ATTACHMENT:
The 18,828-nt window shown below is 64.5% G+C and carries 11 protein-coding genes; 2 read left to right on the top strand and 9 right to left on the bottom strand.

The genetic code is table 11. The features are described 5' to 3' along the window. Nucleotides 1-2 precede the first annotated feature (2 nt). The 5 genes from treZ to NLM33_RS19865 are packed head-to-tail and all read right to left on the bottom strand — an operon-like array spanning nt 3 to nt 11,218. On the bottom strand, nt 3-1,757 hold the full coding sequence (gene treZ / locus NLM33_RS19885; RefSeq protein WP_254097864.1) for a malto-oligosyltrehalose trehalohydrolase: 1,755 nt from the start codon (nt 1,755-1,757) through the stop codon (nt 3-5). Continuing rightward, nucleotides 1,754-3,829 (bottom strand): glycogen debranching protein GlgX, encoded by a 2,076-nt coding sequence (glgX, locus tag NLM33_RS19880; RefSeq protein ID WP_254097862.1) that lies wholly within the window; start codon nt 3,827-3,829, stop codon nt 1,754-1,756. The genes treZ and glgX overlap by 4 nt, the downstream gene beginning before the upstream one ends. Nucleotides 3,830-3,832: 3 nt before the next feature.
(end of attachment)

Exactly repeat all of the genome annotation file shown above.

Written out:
The 18,828-nt window shown below is 64.5% G+C and carries 11 protein-coding genes; 2 read left to right on the top strand and 9 right to left on the bottom strand.

The genetic code is table 11. The features are described 5' to 3' along the window. Nucleotides 1-2 precede the first annotated feature (2 nt). The 5 genes from treZ to NLM33_RS19865 are packed head-to-tail and all read right to left on the bottom strand — an operon-like array spanning nt 3 to nt 11,218. On the bottom strand, nt 3-1,757 hold the full coding sequence (gene treZ / locus NLM33_RS19885; RefSeq protein WP_254097864.1) for a malto-oligosyltrehalose trehalohydrolase: 1,755 nt from the start codon (nt 1,755-1,757) through the stop codon (nt 3-5). Continuing rightward, nucleotides 1,754-3,829 (bottom strand): glycogen debranching protein GlgX, encoded by a 2,076-nt coding sequence (glgX, locus tag NLM33_RS19880; RefSeq protein ID WP_254097862.1) that lies wholly within the window; start codon nt 3,827-3,829, stop codon nt 1,754-1,756. The genes treZ and glgX overlap by 4 nt, the downstream gene beginning before the upstream one ends. Nucleotides 3,830-3,832: 3 nt before the next feature.